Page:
Distillery: Woodford Reserve Distillery / Brown-Forman Distillery
Released: November 2014
Age: NAS (Bourbon is roughly seven years old and spent another 10 months in wine barrels)
Mashbill: 72% Corn, 18% Rye, 10% Malted Barley
Color: Cherry Red
Every year, Brown-Forman’s Master Distiller Chris Morris releases a special edition of Woodford Reserve called the Master’s Collection. For each release, Morris changes some aspect of the whiskey making process (i.e. barrel type, finish, grain, fermentation process, aging location and style). This November will see the ninth release of the Master’s Collection.
For the 2014 Master’s Collection release, fully matured, cask strength Woodford Reserve was rebarreled in Sonoma-Cutrer (owned by Woodford parent company, Brown-Forman) French oak Pinot Noir barrels, where it spent another 10 months. The wine barrels saw three wine vintages before they were filled with bourbon. Once the finishing process was completed, the final product was bottled at 90 proof (the same as standard Woodford Reserve). A total of 36,334 bottles were produced for this one-time release.
It has a big cherry and fruity perfumed kick to it that overpowers any traditional bourbon scents. It’s a rather odd mix of smells. Most shocking is that when it’s first poured from the bottle, the bourbon smells like its gone bad. Allowing some air to circulate in it helps open up some of the bourbon and oak aromas.
It has a very red fruit base to it. Cherry, currants and hints of strawberry and raspberry. Beneath the fruit are layers of oak, cedar and vanilla with touches of chocolate and earthiness. Very Pinot Noir tasting. While it has a medium body and nice mouthfeel, this bourbon is just overpowered by the wine that it was infused with from the barrel.
The finish leaves you with a funky aftertaste that lingers far too long. I actually squished my face when the the finish first hit. It tastes like some concoction you might have made in college when you were just learning to mix cocktails. It’s a mashup of flavors that that are completely unbalanced. It truly tastes like someone poured Pinot Noir in your bourbon and said, “Here drink this.” The flavors don’t mingle well and there is a very noticeable kick in Pinot Noir flavor near the end of the finish. This flavor really stays with you after the sip is gone, much like red wine does. That makes sense for wine, but with bourbon, it’s just odd.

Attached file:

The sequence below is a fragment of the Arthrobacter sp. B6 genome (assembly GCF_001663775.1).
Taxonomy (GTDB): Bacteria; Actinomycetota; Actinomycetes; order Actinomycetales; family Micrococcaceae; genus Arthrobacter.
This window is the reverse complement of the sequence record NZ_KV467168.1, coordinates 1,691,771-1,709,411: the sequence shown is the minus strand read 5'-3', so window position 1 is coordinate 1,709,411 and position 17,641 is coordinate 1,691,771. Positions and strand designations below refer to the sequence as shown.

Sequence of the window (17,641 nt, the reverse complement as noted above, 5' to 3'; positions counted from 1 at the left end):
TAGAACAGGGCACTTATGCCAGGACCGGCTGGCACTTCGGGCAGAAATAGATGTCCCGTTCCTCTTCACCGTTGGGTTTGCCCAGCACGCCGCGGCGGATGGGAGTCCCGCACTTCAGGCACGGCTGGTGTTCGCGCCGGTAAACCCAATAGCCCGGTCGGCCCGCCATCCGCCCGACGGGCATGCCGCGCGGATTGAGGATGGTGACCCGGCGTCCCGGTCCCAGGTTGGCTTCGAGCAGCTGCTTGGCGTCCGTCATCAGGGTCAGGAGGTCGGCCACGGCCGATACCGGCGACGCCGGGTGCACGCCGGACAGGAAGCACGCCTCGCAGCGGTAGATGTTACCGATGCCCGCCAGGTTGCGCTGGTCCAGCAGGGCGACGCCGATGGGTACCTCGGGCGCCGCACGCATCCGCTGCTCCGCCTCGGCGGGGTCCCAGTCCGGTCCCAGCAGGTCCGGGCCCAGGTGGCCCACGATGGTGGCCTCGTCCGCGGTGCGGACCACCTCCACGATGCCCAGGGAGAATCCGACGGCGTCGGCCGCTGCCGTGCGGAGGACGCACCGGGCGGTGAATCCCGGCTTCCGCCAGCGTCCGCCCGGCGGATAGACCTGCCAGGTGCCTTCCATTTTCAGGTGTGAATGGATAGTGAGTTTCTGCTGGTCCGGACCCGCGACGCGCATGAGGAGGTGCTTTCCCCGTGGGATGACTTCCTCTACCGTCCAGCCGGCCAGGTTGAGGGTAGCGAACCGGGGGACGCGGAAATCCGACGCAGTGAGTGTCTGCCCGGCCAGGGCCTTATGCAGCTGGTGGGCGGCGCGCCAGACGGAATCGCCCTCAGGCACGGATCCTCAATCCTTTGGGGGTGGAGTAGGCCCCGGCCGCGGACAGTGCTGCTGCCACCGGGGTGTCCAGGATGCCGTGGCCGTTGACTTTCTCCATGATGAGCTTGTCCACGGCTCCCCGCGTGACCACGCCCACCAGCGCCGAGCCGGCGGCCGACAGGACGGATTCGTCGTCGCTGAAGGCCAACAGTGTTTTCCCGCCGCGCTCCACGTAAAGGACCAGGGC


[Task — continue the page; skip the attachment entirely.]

Bourbon finished in wine barrels isn’t anything new. Although it hasn’t been done at high frequencies and in large quantities, this type of finishing has been explored before. Woodford even released one in 2007, which was finished in Sonoma-Cutrer Chardonnay barrels. 2014 saw an explosion of barrel finished bourbons with High West’s A Midwinter Night’s Dram having a similar wine barrel finish, but instead with port barrels. Where that bottle maintains a better balance between the bourbon and wine flavors, Woodford’s Sonoma-Cutrer Pinot Noir Finish takes its wine finish too far. The best barrel finishes are the ones that gently mingle flavors together and provide a nice balance between the original bourbon flavor and the new barrel finish flavors. We’ve reviewed two High West barrel finishes, A Midwinter Night’s Dram and Double Rye finished in Campfire Barrels, and both are great examples of proper finishing. Woodford might be onto something with their wine barrel finishes, but they seem like they need more time to test these before releasing them to the market.
As a stated one-off, much like Willett’s XCF, you’re paying for the privilege to taste something that will never be made [exactly the same] again. For some people its price point might seem fair to be given the opportunity to taste something brand new and very unique. If this was an everyday, on-the-shelf whiskey, Woodford could never charge $100 for it. It lacks proper refinement. Even the similar priced and superior A Midwinter Nights Dram is pushing the acceptable price boundary at $90. As is, Woodford’s Sonoma-Cutrer Pinot Noir Finish is overpriced for what‘s in the bottle.
An unbalanced experiment in wine barrel finishing.
In many ways, bourbon and Pinot Noir share similar flavor characteristics, so it makes sense that someone would pair the two together. Unfortunately in this case, it tastes like someone simply poured too much Pinot Noir wine in a bottle of Woodford. Clearly this bourbon was aged in wine barrels for too long. The spike in grape flavor during its overly long finish can come as a shock. This is a whiskey that is best sipped by itself to gather any amount of enjoyment out of it. If you have this side by side with a traditional bourbon, it’s going to taste like it spoiled on you. As more and more unique whiskey “experiments” make their way to the market, it’s best to be an informed customer in this ever increasing market of expensive whiskey.